Thursday, June 24, 2010

Don't miss the online boat on your own story: Lessons from Rolling Stone

Is it possible that one of the biggest news stories of the year--the Rolling Stone article that prompted President Obama to relieve General Stanley McChrystal of his command in Afghanistan--didn't drive tons of reader traffic to the magazine's websiteNieman Labs took the time to look at the evidence, and finds that other sites got more traffic (as measured in comments) than Rolling Stone, for several reasons.  Don't get caught ignoring these if you find your organization with its hands on a major breaking story:
  • Sending out promotional copies to reporters to create buzz without a plan for how and where the story would break. It's not clear whether and how these might have been embargoed, but if there were such limits, they didn't work--and it appears there was no backup plan if the story should leak.  Close readers will note that this approach allowed Politico to post a PDF of the article well before RS had its online version up.
  • Planning for traffic at newsstands, but not online. I'm just sayin'. 
  • Not being the first to post your original reporting. The general had already apologized before RS posted the article.  We'll never know how many might have sought out RS and commented there if the article had been posted right away.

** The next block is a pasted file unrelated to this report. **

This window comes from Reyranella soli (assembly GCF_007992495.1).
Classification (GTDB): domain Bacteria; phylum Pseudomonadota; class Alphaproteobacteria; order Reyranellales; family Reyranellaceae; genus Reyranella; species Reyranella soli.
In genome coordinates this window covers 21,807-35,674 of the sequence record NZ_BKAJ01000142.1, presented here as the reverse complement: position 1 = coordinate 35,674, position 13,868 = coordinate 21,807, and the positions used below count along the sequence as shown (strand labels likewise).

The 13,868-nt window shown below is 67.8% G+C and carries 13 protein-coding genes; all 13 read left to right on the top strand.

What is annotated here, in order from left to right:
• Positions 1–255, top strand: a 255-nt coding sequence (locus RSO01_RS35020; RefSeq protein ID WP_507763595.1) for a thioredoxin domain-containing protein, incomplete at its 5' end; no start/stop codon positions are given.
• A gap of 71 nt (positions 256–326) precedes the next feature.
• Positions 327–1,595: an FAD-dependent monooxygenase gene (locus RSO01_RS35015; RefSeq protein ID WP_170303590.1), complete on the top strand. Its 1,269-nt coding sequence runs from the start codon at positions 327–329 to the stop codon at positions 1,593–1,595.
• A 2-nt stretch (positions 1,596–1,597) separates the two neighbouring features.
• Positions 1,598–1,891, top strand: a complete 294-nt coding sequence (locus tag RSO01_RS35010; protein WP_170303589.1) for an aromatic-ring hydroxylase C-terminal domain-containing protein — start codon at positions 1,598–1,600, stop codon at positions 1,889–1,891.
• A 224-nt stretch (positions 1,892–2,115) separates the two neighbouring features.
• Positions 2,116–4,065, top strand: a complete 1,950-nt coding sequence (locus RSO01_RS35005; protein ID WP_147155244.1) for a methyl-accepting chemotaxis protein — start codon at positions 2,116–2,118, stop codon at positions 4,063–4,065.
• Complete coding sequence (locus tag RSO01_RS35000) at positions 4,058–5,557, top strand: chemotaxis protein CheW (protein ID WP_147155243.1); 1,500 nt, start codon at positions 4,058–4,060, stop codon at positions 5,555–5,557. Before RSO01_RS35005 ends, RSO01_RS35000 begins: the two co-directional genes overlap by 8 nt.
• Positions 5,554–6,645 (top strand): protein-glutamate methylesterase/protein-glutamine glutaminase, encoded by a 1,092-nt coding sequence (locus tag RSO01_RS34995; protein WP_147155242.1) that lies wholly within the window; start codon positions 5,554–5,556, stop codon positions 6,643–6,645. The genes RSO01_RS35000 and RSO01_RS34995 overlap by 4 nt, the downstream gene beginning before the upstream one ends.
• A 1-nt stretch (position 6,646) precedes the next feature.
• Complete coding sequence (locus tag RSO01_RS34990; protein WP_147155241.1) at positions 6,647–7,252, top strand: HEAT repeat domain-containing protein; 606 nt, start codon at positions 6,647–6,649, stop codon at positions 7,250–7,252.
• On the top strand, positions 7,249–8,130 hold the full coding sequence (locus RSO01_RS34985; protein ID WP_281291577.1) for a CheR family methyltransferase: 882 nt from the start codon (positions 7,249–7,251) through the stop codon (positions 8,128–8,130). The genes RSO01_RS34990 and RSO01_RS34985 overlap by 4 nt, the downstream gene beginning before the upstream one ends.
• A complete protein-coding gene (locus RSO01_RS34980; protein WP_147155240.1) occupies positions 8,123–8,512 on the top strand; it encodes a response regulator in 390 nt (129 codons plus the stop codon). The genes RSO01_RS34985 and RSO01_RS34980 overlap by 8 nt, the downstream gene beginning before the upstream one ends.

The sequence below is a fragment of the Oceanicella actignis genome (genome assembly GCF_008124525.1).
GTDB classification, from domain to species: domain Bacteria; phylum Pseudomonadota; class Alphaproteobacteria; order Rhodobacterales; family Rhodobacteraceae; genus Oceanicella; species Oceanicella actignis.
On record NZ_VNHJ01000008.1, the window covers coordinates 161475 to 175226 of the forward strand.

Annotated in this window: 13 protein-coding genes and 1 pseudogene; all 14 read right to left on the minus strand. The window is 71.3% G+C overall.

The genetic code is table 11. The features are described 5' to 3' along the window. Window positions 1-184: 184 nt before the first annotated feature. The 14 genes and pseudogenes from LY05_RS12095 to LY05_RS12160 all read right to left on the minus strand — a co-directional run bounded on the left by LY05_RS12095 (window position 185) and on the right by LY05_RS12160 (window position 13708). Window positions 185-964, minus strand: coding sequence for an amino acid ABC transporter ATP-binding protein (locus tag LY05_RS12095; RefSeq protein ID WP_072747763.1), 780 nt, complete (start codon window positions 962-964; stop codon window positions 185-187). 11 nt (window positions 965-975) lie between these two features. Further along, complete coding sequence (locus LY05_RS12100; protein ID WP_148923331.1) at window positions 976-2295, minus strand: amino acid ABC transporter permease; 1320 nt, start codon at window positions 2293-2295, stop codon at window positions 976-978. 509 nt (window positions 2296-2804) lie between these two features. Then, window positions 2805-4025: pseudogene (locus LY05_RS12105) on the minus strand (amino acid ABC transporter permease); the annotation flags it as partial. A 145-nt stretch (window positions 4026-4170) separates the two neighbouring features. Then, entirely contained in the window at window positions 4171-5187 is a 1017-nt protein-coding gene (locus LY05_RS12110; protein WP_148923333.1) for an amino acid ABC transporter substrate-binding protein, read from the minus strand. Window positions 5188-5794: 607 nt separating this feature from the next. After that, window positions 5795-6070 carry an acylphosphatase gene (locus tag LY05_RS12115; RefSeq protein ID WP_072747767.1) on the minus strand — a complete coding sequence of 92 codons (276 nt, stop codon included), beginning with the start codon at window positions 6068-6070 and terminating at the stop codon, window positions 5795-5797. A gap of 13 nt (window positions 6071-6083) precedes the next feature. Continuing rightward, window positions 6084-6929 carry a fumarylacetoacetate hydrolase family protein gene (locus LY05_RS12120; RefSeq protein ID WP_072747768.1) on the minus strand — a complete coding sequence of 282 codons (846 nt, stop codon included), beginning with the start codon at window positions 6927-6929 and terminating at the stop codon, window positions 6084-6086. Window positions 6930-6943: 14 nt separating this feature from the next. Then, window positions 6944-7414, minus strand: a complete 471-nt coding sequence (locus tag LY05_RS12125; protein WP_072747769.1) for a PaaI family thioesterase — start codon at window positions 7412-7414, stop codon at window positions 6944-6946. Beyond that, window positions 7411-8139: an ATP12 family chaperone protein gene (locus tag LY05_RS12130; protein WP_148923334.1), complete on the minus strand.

• An apparently broken social sharing option ("like" or "share" buttons attached to the article).
  • Error messages when readers try to view comments on the article.
  • Other barriers that make it tough to leave a comment.  From the article: "Try to leave a comment on the site. First, you have to register. A popup appears with required fields like your gender and your birthday, setting the bar high to leave a comment. (Note the non-registration required button that lets users “like” a comment has attracted hundreds of clicks — even though the ability to “like” the entire story seems broken.)"
When you're planning ahead for scenarios that might include fast-breaking news (whether via a broken embargo or just because you've got a topical tiger by the tail), run this list past the team that includes your communications and web staff to make sure your options for readers (and reporters) pass these tests.  What assumptions underlie your approach to a breaking announcement (as in, "We want people to be able to share this easily" or "we want comments. Let's be sure that process is simple.")?  Need help coming up with scenarios and what you should be able to do? Start with the related posts below and share them with your team for a useful discussion.

Related posts: How do you test your social media reflexes?

Breaking news in social media: 5 step-by-step guides, plus one

Check out don't get caught on Facebook, where I'm floating ideas and discussing them before they appear on the blog.  It's shaping up as a great networking community for communicators.

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